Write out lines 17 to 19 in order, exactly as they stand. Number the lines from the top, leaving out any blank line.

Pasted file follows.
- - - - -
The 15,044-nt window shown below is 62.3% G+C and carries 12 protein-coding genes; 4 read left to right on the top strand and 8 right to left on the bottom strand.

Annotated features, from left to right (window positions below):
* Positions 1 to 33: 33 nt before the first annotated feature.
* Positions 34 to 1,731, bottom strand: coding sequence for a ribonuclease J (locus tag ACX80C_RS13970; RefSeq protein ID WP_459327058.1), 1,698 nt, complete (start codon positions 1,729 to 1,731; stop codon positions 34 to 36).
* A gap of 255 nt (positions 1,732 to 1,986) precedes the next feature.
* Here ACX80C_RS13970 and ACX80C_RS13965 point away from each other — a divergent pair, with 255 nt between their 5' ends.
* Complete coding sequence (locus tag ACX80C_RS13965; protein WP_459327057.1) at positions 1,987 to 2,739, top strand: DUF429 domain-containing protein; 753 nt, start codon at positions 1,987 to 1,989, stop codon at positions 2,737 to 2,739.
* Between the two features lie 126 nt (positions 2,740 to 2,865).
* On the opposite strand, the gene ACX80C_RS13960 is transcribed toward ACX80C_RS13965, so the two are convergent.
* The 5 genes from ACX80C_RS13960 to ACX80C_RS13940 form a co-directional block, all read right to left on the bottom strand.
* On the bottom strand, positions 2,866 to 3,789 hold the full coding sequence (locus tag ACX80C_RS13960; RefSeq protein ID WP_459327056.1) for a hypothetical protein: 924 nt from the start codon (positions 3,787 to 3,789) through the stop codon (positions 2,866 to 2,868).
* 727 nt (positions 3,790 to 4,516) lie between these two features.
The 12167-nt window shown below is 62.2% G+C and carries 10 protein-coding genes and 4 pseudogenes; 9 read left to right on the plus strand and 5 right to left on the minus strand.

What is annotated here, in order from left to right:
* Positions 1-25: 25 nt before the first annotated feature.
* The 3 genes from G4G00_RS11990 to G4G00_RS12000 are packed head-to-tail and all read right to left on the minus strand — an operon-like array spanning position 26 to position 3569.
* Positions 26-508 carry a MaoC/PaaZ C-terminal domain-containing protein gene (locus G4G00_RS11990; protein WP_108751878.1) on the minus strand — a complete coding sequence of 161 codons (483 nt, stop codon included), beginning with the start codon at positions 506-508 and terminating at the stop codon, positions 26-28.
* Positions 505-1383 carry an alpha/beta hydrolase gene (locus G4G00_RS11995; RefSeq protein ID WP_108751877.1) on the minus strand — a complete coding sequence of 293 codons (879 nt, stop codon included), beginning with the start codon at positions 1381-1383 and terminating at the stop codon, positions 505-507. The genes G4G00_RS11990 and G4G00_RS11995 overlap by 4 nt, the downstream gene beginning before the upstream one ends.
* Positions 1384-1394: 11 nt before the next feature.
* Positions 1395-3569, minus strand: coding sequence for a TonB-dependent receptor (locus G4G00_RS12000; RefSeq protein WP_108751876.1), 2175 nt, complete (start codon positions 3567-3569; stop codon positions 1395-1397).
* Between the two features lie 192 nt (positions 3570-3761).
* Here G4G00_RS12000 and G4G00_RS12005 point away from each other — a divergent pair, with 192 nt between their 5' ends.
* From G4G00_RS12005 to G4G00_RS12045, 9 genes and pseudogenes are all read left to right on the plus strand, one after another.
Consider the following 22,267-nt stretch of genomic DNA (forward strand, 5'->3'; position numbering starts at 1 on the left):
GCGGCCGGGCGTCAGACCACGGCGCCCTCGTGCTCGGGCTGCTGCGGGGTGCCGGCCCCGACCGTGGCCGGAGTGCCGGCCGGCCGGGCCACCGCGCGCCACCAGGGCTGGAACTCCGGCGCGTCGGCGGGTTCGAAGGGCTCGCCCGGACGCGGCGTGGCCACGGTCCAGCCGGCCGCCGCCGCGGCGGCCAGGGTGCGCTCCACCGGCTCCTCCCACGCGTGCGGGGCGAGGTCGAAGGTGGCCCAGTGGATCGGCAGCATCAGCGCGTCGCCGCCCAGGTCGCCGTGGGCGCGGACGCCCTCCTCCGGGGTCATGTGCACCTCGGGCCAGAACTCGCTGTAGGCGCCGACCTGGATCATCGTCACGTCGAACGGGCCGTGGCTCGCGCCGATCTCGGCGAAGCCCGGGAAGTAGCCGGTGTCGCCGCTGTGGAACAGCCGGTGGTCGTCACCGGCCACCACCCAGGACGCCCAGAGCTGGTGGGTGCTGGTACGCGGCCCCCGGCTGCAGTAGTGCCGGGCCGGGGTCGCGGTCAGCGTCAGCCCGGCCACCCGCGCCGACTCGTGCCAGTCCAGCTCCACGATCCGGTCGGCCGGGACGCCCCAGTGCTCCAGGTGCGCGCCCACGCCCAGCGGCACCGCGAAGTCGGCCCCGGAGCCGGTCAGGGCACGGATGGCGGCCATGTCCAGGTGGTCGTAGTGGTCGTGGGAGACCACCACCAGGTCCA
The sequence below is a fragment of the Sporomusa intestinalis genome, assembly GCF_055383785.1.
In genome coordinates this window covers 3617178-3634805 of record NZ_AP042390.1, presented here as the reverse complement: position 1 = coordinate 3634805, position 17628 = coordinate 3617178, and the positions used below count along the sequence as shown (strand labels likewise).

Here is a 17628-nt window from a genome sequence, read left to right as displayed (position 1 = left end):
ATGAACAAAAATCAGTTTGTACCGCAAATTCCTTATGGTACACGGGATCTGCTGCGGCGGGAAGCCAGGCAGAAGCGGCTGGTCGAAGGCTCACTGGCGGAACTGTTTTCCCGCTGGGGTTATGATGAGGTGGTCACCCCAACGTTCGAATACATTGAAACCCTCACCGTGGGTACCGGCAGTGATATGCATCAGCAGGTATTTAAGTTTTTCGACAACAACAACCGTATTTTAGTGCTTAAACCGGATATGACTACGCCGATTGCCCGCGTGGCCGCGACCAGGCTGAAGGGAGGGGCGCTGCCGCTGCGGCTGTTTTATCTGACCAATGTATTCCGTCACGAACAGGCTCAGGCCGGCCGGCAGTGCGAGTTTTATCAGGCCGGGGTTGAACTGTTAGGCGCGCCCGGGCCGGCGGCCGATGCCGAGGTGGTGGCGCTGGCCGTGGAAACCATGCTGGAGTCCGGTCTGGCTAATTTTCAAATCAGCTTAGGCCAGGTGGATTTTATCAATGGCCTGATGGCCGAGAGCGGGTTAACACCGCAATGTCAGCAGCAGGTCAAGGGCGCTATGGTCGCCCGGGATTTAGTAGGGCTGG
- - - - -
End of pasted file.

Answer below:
* Positions 26-508 carry a MaoC/PaaZ C-terminal domain-containing protein gene (locus G4G00_RS11990; protein WP_108751878.1) on the minus strand — a complete coding sequence of 161 codons (483 nt, stop codon included), beginning with the start codon at positions 506-508 and terminating at the stop codon, positions 26-28.
* Positions 505-1383 carry an alpha/beta hydrolase gene (locus G4G00_RS11995; RefSeq protein ID WP_108751877.1) on the minus strand — a complete coding sequence of 293 codons (879 nt, stop codon included), beginning with the start codon at positions 1381-1383 and terminating at the stop codon, positions 505-507. The genes G4G00_RS11990 and G4G00_RS11995 overlap by 4 nt, the downstream gene beginning before the upstream one ends.
* Positions 1384-1394: 11 nt before the next feature.